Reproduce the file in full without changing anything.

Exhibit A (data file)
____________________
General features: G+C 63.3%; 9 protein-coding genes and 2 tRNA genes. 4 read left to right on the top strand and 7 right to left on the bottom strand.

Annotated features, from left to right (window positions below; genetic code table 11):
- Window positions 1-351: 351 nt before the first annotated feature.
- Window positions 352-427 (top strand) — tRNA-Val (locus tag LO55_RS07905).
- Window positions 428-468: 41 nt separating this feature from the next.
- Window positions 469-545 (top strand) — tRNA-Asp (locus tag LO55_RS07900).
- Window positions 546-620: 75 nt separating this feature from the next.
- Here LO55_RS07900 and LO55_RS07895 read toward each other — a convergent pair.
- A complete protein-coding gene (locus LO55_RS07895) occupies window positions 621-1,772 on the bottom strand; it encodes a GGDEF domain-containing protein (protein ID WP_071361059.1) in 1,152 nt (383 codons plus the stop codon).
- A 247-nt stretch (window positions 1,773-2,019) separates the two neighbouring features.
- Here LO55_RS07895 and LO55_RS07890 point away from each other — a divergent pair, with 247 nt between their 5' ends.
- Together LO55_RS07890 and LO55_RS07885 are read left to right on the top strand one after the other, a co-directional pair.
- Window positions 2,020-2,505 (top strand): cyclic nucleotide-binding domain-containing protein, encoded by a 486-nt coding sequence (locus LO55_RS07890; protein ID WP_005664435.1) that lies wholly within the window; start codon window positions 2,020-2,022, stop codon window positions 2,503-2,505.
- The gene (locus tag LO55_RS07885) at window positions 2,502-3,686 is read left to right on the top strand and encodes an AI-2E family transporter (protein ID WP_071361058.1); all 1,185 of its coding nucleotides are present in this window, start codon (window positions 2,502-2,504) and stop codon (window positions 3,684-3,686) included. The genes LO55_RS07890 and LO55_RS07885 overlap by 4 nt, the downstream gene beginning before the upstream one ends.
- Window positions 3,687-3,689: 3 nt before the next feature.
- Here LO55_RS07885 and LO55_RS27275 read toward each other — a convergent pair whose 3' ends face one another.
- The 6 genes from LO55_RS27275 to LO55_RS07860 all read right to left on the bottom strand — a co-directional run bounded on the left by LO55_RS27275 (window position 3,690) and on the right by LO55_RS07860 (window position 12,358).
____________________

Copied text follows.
General features: G+C 63.3%; 9 protein-coding genes and 2 tRNA genes. 4 read left to right on the top strand and 7 right to left on the bottom strand.

Annotated features, from left to right (window positions below; genetic code table 11):
- Window positions 1-351: 351 nt before the first annotated feature.
- Window positions 352-427 (top strand) — tRNA-Val (locus tag LO55_RS07905).
- Window positions 428-468: 41 nt separating this feature from the next.
- Window positions 469-545 (top strand) — tRNA-Asp (locus tag LO55_RS07900).
- Window positions 546-620: 75 nt separating this feature from the next.
- Here LO55_RS07900 and LO55_RS07895 read toward each other — a convergent pair.
- A complete protein-coding gene (locus LO55_RS07895) occupies window positions 621-1,772 on the bottom strand; it encodes a GGDEF domain-containing protein (protein ID WP_071361059.1) in 1,152 nt (383 codons plus the stop codon).
- A 247-nt stretch (window positions 1,773-2,019) separates the two neighbouring features.
- Here LO55_RS07895 and LO55_RS07890 point away from each other — a divergent pair, with 247 nt between their 5' ends.
- Together LO55_RS07890 and LO55_RS07885 are read left to right on the top strand one after the other, a co-directional pair.
- Window positions 2,020-2,505 (top strand): cyclic nucleotide-binding domain-containing protein, encoded by a 486-nt coding sequence (locus LO55_RS07890; protein ID WP_005664435.1) that lies wholly within the window; start codon window positions 2,020-2,022, stop codon window positions 2,503-2,505.
- The gene (locus tag LO55_RS07885) at window positions 2,502-3,686 is read left to right on the top strand and encodes an AI-2E family transporter (protein ID WP_071361058.1); all 1,185 of its coding nucleotides are present in this window, start codon (window positions 2,502-2,504) and stop codon (window positions 3,684-3,686) included. The genes LO55_RS07890 and LO55_RS07885 overlap by 4 nt, the downstream gene beginning before the upstream one ends.
- Window positions 3,687-3,689: 3 nt before the next feature.
- Here LO55_RS07885 and LO55_RS27275 read toward each other — a convergent pair whose 3' ends face one another.
- The 6 genes from LO55_RS27275 to LO55_RS07860 all read right to left on the bottom strand — a co-directional run bounded on the left by LO55_RS27275 (window position 3,690) and on the right by LO55_RS07860 (window position 12,358).